Robert Beveridge's Reviews > Past Midnight

Past Midnight by Mara Purnhagen
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's review
Nov 09, 10

bookshelves: amazon-vine, owned-and-still-own
Read from October 31 to November 01, 2010 — I own a copy, read count: 1

Mara Purnhagen, Past Midnight (Harlequin, 2010)

I was in the middle of a dozen other things when I picked up Past Midnight, the first book in a new series by local author Mara Purnhagen. This is nothing out of the ordinary; I'm usually in the middle of a dozen other things. It's not all that often that I put them all aside and concentrate on one book, however, and that's exactly what happened here. I can't quite put my finger on why, but there's no denying the speed with which I devoured this. I took it down in less than twenty-four hours, despite those twenty-four hours containing a whole lot of other (non-book-related) stuff.

Charlotte Silver is a normal teenager in a very abnormal family; her parents are world-renowned debunkers of the paranormal, with a host of books and a bunch of documentary ghost-hunting-style TV shows tot heir credit. They move around a lot, and thus a good deal of Charlotte's life is spent trying to mask who her parents are when she turns up at the inevitable new school at the end of each summer. At the end of summer vacation one year, however, Charlotte's older sister Annalise steps in and lays down the law: the two of them want Charlotte to have a normal year in a regular everyday house and one single high school, or Annalise will no longer help with the documentaries. The parents capitulate, and the family moves into a newly-built house instead of a supposedly-haunted Victorian horror. Charlotte is thrilled...until she discovers that a pair of ghosts from their summer vacation in Charleston have followed the family to their new digs. Charlotte doesn't believe in ghosts, but it seems a few of them believe in her...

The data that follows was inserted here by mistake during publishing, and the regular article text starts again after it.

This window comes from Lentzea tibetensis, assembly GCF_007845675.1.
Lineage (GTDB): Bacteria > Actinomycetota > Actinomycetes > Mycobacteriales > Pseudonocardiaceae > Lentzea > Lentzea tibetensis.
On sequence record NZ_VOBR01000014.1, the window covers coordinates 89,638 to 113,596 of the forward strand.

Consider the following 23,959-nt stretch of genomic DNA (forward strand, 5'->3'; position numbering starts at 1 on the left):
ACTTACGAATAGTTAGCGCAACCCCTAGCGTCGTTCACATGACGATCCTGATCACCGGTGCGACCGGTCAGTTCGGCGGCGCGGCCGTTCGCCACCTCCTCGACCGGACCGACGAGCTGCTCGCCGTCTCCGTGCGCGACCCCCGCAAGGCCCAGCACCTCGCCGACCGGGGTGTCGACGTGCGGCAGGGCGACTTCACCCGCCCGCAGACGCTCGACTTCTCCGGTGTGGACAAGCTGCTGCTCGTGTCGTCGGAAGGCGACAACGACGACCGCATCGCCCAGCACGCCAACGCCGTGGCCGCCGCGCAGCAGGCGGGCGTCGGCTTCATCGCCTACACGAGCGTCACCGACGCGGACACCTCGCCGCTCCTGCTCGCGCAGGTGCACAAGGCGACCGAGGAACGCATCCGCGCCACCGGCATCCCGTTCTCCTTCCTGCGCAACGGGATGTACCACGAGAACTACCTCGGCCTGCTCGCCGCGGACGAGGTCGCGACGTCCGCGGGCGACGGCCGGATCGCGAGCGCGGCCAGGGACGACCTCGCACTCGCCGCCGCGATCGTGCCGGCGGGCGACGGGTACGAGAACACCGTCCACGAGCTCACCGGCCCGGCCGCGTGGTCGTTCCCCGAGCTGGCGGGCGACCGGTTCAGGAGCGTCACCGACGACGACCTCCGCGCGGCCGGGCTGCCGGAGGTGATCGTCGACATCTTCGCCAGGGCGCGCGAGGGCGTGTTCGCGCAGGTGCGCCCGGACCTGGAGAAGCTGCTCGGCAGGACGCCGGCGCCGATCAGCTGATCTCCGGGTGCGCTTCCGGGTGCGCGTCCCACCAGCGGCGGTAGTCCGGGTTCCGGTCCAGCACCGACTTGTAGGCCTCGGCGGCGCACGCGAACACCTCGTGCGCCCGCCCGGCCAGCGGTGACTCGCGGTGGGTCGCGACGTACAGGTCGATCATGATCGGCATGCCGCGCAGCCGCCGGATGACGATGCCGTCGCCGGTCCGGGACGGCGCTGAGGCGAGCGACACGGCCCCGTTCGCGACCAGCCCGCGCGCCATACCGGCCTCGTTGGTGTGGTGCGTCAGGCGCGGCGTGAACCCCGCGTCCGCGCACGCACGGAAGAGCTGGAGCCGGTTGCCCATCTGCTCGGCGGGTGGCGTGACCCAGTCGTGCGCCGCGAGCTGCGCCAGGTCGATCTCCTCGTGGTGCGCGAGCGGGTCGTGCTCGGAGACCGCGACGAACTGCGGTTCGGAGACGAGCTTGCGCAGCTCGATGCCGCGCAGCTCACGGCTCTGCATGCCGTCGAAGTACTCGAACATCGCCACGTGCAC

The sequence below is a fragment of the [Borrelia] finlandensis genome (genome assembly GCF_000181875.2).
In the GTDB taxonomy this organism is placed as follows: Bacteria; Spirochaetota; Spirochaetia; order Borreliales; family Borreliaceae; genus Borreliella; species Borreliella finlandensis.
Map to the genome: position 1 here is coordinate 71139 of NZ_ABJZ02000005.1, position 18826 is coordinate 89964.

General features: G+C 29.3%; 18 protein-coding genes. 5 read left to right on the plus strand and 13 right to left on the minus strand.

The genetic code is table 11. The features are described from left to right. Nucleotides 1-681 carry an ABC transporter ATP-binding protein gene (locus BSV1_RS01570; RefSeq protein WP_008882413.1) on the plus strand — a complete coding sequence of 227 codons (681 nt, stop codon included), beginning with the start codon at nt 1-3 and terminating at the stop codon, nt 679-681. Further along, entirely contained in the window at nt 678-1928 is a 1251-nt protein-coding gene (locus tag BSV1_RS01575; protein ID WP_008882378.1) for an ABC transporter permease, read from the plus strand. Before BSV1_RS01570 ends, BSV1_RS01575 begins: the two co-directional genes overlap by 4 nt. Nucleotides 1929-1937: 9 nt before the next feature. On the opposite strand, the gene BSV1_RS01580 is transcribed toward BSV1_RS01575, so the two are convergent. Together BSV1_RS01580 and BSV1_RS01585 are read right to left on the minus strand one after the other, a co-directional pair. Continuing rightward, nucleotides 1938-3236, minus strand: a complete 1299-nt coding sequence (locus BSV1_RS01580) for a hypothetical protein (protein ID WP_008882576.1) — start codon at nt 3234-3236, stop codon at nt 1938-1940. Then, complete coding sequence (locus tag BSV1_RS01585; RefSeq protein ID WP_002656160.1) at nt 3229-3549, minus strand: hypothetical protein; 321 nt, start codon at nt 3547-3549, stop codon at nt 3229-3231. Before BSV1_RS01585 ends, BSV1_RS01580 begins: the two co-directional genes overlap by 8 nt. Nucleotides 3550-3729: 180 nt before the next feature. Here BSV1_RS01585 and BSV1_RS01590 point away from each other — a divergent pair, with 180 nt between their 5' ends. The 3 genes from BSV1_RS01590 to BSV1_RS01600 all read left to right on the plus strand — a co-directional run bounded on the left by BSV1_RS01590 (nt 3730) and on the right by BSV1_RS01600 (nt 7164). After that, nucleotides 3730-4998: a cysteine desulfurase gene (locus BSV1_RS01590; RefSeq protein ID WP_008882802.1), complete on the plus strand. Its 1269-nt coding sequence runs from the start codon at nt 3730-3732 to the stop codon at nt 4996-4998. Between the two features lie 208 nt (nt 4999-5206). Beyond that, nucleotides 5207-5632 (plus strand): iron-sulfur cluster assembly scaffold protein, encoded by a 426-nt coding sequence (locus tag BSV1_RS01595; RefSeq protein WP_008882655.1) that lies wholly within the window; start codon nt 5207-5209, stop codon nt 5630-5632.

My favorite thing about this book is that in a genre that's more than saturated with paranormal romance novels, Purnhagen sticks to the “paranormal” and discards the “romance” altogether. Hallelujah. She is setting it up for romance farther down the line (it looks as if Charlotte's going to be torn between two guys at her high school, though the end of this book makes it pretty clear who she's going to end up with), but this is a simple ghost story/mystery, and it's a stronger book for that, I think. It shows that Purnhagen is at least willing to turn her back on some of the conventions of the genre, and with so many carbon-copy books coming out these days, that's sure to be a strong point. As well, Purnhagen knows how to start a book fast and keep the pace wavering between “pedal to the floor” and “breakneck”, which always makes for fun genre novels. Fans of the new breed of teen ghost stories will definitely want to check this one out. *** ½
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